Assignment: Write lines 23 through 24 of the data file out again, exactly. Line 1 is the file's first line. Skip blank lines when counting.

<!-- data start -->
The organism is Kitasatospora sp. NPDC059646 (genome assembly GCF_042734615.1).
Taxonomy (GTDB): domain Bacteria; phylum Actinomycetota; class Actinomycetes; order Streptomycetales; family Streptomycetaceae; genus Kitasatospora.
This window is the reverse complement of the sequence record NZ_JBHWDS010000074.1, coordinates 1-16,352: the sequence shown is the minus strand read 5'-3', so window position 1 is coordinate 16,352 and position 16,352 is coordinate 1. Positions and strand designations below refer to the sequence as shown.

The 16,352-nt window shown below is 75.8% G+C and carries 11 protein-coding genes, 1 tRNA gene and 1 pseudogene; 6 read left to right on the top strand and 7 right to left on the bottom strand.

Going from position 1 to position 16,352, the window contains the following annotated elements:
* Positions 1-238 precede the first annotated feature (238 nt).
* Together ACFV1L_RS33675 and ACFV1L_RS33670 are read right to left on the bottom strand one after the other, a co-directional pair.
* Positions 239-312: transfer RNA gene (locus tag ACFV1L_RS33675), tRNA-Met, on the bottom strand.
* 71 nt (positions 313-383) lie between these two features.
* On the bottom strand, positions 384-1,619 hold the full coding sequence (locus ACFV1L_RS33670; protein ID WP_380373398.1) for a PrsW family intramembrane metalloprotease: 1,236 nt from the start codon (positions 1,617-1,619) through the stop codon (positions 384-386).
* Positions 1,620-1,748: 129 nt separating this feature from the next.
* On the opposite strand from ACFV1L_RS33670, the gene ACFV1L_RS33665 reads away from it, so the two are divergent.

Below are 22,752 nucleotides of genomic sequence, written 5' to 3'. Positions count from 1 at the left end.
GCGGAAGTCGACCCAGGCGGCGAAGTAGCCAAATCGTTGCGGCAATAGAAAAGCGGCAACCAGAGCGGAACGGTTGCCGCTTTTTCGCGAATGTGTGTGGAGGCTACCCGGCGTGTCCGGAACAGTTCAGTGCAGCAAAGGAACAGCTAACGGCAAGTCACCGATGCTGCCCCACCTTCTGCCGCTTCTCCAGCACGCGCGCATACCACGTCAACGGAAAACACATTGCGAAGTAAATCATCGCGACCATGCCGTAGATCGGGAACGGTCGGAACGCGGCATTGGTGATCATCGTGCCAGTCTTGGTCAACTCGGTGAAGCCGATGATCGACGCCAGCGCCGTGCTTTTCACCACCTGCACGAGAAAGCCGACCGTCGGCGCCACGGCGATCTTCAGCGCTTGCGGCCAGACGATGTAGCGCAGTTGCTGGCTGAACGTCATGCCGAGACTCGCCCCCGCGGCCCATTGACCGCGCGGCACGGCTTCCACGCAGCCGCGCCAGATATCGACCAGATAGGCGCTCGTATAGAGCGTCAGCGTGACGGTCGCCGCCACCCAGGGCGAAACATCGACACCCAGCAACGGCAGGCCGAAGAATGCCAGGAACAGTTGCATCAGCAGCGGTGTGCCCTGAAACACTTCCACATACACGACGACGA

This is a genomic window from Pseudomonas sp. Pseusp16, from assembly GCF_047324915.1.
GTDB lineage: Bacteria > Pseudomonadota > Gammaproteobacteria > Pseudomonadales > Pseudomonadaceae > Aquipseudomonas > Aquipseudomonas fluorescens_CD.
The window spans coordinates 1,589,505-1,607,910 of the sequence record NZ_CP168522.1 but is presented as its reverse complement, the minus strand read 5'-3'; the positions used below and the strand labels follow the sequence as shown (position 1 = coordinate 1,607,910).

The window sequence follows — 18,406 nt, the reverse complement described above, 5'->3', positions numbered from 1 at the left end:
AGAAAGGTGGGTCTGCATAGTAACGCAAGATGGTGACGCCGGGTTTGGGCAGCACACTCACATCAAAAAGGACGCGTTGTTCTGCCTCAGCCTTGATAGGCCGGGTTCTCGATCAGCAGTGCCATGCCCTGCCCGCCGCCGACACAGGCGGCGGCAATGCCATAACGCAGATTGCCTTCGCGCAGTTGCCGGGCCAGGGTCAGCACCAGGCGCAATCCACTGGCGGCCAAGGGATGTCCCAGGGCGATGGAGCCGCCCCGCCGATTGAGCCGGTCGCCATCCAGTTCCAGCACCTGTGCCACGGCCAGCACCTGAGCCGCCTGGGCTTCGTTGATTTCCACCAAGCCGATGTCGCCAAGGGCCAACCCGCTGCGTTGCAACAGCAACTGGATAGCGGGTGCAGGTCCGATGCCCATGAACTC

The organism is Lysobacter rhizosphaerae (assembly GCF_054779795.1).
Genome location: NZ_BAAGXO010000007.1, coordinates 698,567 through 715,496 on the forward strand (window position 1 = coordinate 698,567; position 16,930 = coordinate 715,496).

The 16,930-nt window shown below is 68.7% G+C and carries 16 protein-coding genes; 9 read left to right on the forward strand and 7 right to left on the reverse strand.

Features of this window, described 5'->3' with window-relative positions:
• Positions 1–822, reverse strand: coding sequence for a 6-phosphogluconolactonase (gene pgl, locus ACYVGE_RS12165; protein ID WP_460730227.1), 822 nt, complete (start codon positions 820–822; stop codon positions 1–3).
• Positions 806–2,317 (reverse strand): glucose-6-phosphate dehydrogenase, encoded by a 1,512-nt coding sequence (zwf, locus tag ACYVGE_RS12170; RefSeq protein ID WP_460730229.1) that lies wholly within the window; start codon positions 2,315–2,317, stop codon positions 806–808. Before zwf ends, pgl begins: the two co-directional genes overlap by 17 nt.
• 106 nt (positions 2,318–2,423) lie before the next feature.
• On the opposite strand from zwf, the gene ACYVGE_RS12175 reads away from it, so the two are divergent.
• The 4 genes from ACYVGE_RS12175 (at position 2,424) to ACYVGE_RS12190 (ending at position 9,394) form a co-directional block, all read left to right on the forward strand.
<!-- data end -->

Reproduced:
Features of this window, described 5'->3' with window-relative positions:
• Positions 1–822, reverse strand: coding sequence for a 6-phosphogluconolactonase (gene pgl, locus ACYVGE_RS12165; protein ID WP_460730227.1), 822 nt, complete (start codon positions 820–822; stop codon positions 1–3).